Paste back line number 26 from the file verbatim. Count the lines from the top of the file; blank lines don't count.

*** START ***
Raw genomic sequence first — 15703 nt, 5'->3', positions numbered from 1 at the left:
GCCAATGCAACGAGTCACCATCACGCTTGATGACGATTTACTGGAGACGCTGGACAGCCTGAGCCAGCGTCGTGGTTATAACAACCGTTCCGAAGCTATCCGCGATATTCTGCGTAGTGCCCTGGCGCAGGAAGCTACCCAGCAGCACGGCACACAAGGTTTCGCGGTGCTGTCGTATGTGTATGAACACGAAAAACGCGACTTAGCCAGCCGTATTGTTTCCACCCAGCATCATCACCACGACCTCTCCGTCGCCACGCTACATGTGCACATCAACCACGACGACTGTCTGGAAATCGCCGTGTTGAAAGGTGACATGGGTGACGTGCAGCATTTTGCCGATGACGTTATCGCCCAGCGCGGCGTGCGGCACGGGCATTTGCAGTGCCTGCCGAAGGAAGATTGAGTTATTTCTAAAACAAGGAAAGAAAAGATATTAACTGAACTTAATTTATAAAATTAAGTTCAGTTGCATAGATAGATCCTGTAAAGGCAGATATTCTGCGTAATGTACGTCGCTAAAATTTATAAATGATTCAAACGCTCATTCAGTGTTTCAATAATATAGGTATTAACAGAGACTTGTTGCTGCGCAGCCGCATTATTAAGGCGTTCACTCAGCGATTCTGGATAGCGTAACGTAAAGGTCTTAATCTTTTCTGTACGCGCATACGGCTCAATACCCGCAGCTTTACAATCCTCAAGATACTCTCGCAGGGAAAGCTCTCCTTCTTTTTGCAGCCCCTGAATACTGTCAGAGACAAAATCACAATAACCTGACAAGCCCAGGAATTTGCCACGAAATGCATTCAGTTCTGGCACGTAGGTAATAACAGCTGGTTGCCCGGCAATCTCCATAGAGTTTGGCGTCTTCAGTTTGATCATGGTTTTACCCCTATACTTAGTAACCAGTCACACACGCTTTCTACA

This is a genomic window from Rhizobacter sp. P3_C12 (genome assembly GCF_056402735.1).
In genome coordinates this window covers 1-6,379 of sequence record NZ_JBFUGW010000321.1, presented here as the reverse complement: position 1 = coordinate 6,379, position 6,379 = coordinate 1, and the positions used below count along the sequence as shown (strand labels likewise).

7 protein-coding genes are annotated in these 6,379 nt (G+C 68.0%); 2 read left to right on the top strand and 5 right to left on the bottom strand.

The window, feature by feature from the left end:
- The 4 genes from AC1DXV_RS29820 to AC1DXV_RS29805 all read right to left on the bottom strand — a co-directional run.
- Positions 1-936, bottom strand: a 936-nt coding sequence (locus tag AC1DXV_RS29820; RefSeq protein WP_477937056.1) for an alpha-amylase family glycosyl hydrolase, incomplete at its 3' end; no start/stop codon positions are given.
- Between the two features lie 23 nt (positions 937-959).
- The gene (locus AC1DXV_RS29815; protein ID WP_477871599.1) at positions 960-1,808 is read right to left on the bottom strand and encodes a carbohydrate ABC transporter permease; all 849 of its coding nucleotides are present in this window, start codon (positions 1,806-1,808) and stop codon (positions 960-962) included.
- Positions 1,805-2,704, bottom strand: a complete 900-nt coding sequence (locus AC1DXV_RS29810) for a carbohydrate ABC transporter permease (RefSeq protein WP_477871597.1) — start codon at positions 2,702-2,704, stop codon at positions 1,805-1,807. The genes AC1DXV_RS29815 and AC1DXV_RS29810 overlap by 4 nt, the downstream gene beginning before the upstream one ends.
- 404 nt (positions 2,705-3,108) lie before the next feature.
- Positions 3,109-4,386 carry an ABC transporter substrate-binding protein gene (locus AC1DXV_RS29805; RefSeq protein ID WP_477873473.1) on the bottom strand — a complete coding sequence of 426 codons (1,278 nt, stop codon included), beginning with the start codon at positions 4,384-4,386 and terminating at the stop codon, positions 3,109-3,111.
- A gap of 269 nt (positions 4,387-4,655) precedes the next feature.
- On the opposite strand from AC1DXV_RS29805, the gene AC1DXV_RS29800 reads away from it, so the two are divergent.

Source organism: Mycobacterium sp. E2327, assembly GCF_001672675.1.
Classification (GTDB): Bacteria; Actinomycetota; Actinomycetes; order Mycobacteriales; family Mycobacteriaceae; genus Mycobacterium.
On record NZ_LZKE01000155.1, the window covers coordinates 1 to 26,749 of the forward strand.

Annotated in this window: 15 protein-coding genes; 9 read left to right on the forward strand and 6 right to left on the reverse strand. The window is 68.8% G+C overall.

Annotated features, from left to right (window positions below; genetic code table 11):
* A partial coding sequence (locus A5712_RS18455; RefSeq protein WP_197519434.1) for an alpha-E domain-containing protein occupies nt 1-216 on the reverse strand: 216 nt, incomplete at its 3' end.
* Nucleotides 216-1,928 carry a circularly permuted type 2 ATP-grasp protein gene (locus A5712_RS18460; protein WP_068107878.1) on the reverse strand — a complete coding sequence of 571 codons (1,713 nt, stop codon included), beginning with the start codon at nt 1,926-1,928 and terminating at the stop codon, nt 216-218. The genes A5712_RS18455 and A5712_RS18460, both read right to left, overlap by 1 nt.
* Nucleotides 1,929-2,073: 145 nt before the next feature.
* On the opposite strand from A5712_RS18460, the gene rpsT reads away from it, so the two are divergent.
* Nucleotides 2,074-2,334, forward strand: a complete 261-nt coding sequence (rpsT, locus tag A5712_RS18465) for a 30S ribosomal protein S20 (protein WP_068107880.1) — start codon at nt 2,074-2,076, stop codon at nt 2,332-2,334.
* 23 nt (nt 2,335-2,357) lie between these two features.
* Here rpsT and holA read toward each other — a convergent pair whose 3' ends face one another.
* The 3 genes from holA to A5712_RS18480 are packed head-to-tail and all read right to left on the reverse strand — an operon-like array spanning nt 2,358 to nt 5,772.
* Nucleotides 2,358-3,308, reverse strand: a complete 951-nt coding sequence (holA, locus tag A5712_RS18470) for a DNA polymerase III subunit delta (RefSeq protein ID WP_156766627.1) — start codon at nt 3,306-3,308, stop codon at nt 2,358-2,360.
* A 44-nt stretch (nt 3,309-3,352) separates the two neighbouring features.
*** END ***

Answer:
* 23 nt (nt 2,335-2,357) lie between these two features.